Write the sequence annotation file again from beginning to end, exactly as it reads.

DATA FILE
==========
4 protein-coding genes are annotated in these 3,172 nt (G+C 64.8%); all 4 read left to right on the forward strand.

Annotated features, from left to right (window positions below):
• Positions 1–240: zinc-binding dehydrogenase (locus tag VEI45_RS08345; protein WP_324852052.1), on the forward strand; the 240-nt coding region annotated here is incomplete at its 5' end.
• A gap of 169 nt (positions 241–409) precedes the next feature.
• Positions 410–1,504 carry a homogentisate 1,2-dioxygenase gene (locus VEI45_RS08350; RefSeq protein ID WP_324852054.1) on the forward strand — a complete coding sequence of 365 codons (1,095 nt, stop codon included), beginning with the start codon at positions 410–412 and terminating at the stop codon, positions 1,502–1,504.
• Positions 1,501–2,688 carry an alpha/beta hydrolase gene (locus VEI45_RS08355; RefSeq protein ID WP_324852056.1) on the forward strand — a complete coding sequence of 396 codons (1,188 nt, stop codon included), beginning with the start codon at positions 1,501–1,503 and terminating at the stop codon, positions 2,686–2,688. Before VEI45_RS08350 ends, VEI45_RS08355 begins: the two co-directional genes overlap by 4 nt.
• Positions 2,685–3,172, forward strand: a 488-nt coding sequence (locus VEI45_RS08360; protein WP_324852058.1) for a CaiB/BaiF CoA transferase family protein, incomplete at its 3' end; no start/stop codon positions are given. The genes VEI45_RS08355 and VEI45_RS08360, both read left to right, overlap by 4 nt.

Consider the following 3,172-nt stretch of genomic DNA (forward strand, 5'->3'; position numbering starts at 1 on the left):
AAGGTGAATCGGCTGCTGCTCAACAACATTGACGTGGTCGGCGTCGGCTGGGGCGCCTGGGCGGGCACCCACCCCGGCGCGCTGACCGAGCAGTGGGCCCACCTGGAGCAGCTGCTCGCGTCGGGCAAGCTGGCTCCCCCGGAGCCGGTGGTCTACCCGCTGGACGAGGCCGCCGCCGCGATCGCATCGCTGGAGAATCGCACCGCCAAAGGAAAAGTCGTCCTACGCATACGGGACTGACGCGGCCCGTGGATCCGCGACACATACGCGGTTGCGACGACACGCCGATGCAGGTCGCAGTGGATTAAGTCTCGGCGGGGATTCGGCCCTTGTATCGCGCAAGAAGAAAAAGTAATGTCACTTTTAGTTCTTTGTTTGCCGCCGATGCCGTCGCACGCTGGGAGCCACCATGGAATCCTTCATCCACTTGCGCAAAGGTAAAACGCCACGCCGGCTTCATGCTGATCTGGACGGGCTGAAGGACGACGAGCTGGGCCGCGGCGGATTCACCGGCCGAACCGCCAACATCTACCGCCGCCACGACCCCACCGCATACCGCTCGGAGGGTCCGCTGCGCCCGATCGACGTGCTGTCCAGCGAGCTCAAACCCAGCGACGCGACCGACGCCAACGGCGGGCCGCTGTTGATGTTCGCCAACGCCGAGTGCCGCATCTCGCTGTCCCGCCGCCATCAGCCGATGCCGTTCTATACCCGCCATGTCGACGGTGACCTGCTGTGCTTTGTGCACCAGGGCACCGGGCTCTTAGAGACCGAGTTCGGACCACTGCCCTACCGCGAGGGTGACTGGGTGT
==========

4 protein-coding genes are annotated in these 3,172 nt (G+C 64.8%); all 4 read left to right on the forward strand.

Annotated features, from left to right (window positions below):
• Positions 1–240: zinc-binding dehydrogenase (locus tag VEI45_RS08345; protein WP_324852052.1), on the forward strand; the 240-nt coding region annotated here is incomplete at its 5' end.
• A gap of 169 nt (positions 241–409) precedes the next feature.
• Positions 410–1,504 carry a homogentisate 1,2-dioxygenase gene (locus VEI45_RS08350; RefSeq protein ID WP_324852054.1) on the forward strand — a complete coding sequence of 365 codons (1,095 nt, stop codon included), beginning with the start codon at positions 410–412 and terminating at the stop codon, positions 1,502–1,504.
• Positions 1,501–2,688 carry an alpha/beta hydrolase gene (locus VEI45_RS08355; RefSeq protein ID WP_324852056.1) on the forward strand — a complete coding sequence of 396 codons (1,188 nt, stop codon included), beginning with the start codon at positions 1,501–1,503 and terminating at the stop codon, positions 2,686–2,688. Before VEI45_RS08350 ends, VEI45_RS08355 begins: the two co-directional genes overlap by 4 nt.
• Positions 2,685–3,172, forward strand: a 488-nt coding sequence (locus VEI45_RS08360; protein WP_324852058.1) for a CaiB/BaiF CoA transferase family protein, incomplete at its 3' end; no start/stop codon positions are given. The genes VEI45_RS08355 and VEI45_RS08360, both read left to right, overlap by 4 nt.

Consider the following 3,172-nt stretch of genomic DNA (forward strand, 5'->3'; position numbering starts at 1 on the left):
AAGGTGAATCGGCTGCTGCTCAACAACATTGACGTGGTCGGCGTCGGCTGGGGCGCCTGGGCGGGCACCCACCCCGGCGCGCTGACCGAGCAGTGGGCCCACCTGGAGCAGCTGCTCGCGTCGGGCAAGCTGGCTCCCCCGGAGCCGGTGGTCTACCCGCTGGACGAGGCCGCCGCCGCGATCGCATCGCTGGAGAATCGCACCGCCAAAGGAAAAGTCGTCCTACGCATACGGGACTGACGCGGCCCGTGGATCCGCGACACATACGCGGTTGCGACGACACGCCGATGCAGGTCGCAGTGGATTAAGTCTCGGCGGGGATTCGGCCCTTGTATCGCGCAAGAAGAAAAAGTAATGTCACTTTTAGTTCTTTGTTTGCCGCCGATGCCGTCGCACGCTGGGAGCCACCATGGAATCCTTCATCCACTTGCGCAAAGGTAAAACGCCACGCCGGCTTCATGCTGATCTGGACGGGCTGAAGGACGACGAGCTGGGCCGCGGCGGATTCACCGGCCGAACCGCCAACATCTACCGCCGCCACGACCCCACCGCATACCGCTCGGAGGGTCCGCTGCGCCCGATCGACGTGCTGTCCAGCGAGCTCAAACCCAGCGACGCGACCGACGCCAACGGCGGGCCGCTGTTGATGTTCGCCAACGCCGAGTGCCGCATCTCGCTGTCCCGCCGCCATCAGCCGATGCCGTTCTATACCCGCCATGTCGACGGTGACCTGCTGTGCTTTGTGCACCAGGGCACCGGGCTCTTAGAGACCGAGTTCGGACCACTGCCCTACCGCGAGGGTGACTGGGTGT